High school senior Jamire Calvin announces his commitment to Oregon State University during the U.S. Army All-American Bowl on Jan. 7, 2017.
High school senior Jamire Calvin announces a commitment to Oregon State University during the U.S. Army All-American Bowl on Jan. 7, 2017. (Photo from USA TODAY Sports)

Each year, universities in the United States spend millions of dollars and college football coaches invest countless hours in an effort to lure top players to their schools. The recruiting process culminates with “National Signing Day,” on which high school seniors are officially able to sign National Letters of Intent that bind them to attend a particular university. As National Signing Day 2017 approaches this Wednesday (Feb. 1), millions of people will visit recruiting websites, such as rivals.com and scout.com, to follow who signs with which school. College football fans will alternately experience joy when a top prospect commits to their favorite team and devastation when a recruit goes elsewhere (this is often how I’ve felt as a fan, at least).

One popular outlet for fans to express their joy (or vent their frustration) are the message boards attached to recruiting websites. Initial research on the demographics of college sport message board users suggests an online community that is primarily composed of middle-aged white men with relatively high levels of education and income. In contrast, more than 80% of the Rivals top 250 high school football prospects are black. So, what happens when a group of mostly older white men gathers in a virtual community to discuss the decisions and actions of predominantly young, black men being recruited to play college football? Well, my colleagues Bianca González-Sobrino, Matthew Hughey, and I examined this question in a study that will appear in the Sociology of Sport Journal.

Based on a review of 3,800 posts from college sport message boards that we systematically collected and examined in the study, we found that fans seldom mentioned race overtly. Rather, message board commenters used forms of “color-blind” racial rhetoric that invoked racial meanings without the explicit mention of race. Message board users tended to rely on several common racial assumptions, expressing beliefs in the natural superiority of black physicality, doubts about black intellectual ability, and expectations about whites possessing skill, technique, and mental capacity. For instance, 66 comments in our sample expressed concerns about or insulted a player’s intelligence; of these comments, 64 were directed toward black players compared to two toward white players. Notably, message board users frequently voiced doubt about the ability of black players to qualify academically for entrance to a university. In contrast, 15 comments in the sample offered praise of a player’s intelligence or character, nine of which were directed toward white players compared to six toward black players.

In general, we found it somewhat surprising that relatively few comments on college sport message boards mentioned race overtly, since racism is often rampant on the Internet. While harsh, Jim Crow-style racism has declined in public settings during the past few decades, many people are still comfortable making racially deprecating remarks in private areas with others of the same race. Similarly, the anonymity offered by the Internet allows people to be comfortable writing racist comments they wouldn’t ordinarily make in public settings. Even in the context of sport, researchers have found that overt racism is common on English soccer message boards.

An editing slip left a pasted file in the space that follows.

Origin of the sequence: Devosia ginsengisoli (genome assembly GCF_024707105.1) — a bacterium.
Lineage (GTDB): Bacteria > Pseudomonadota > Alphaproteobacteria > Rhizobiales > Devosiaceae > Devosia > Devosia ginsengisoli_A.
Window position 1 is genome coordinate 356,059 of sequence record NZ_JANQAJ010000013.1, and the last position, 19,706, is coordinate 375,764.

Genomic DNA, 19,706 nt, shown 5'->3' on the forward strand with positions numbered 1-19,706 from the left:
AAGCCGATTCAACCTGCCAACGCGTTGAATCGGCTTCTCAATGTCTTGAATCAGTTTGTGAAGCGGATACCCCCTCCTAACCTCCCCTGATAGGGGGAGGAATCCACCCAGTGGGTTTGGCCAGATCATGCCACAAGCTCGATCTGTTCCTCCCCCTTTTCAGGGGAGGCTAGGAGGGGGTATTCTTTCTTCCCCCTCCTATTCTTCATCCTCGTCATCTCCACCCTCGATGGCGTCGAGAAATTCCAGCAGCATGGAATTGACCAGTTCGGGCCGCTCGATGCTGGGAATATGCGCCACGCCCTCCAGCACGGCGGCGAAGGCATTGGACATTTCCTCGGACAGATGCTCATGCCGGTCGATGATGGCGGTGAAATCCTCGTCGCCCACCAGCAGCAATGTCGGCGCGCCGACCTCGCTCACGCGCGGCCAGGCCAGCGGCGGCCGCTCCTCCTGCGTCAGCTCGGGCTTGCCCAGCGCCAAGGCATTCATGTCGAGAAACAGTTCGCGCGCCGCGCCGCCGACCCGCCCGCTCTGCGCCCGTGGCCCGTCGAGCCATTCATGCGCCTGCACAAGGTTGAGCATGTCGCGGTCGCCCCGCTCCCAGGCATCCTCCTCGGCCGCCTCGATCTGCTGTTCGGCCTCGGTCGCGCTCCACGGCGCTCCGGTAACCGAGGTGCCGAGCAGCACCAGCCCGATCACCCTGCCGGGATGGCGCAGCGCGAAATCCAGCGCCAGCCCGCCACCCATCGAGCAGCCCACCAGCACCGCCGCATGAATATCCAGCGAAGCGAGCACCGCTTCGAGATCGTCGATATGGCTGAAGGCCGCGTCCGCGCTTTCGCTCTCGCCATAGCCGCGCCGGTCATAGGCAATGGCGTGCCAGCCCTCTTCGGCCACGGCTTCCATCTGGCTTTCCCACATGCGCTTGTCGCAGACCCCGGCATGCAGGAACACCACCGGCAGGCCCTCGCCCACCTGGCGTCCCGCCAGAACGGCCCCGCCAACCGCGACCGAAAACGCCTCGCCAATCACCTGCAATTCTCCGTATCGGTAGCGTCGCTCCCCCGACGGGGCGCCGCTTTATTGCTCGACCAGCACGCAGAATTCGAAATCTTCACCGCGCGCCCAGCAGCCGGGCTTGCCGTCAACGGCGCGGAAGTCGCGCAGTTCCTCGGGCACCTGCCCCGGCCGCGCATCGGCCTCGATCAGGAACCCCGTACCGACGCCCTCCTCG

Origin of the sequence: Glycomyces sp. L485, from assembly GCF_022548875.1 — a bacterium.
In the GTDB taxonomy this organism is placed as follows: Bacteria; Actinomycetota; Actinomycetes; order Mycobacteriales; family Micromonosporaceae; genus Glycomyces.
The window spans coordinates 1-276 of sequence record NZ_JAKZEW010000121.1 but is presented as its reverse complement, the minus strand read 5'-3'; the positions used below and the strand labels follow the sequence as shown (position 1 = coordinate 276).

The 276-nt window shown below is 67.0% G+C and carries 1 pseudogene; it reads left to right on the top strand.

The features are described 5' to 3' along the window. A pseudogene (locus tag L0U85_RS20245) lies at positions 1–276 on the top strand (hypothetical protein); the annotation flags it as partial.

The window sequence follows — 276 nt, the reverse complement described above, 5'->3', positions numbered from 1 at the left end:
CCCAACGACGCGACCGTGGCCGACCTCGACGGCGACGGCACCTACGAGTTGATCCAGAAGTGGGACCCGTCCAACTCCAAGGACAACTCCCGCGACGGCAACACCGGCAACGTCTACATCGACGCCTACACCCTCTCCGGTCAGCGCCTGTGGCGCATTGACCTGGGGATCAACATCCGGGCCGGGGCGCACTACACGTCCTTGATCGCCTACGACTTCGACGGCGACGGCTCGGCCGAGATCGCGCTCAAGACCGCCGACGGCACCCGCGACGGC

So why do message boards devoted to college sport teams remain relatively free of overt racism? One factor may be that a unique sense of community exists on college sport message boards, which leads users to temper their discussion similarly to how they do when speaking in public settings. In our observations, many message board users perceived themselves as “representatives” of their universities, and it was not uncommon for them to express fear that negative comments would reflect badly on the university and, in turn, harm a team’s recruiting efforts. Therefore, if a user were to write comments that others perceived to be racist, it could jeopardize their status in the message board community.

Ultimately, the persistence of common racial assumptions on sport message board sites—including beliefs in the natural superiority of black physicality and athleticism, doubts about black intellectual ability, and expectations about whites possessing skill, technique, and mental capacity—show that our society is anything but “post-racial.” In other words, we may have witnessed a declining tendency for people to speak openly about race in public, but we have seen little change in dominant ideas about race. While it may be tempting to think of comments on sport message boards as being trivial, such discussion (and the ideas it reinforces among privileged groups) can work to reproduce white superiority and rationalize racial inequality in subtle, yet important ways. During an era in which we are seeing a rise in white nationalist groups, online sites serve as important fields in which the very meanings of race are contested and reproduced.

Adam Love is an assistant professor in the Department of Kinesiology, Recreation, and Sport Studies at the University of Tennessee. His research investigates racial and gender ideology on the Internet and in sports media. To read more of his research about college sport message boards, click here and here. You can find him on Twitter @AdamWLove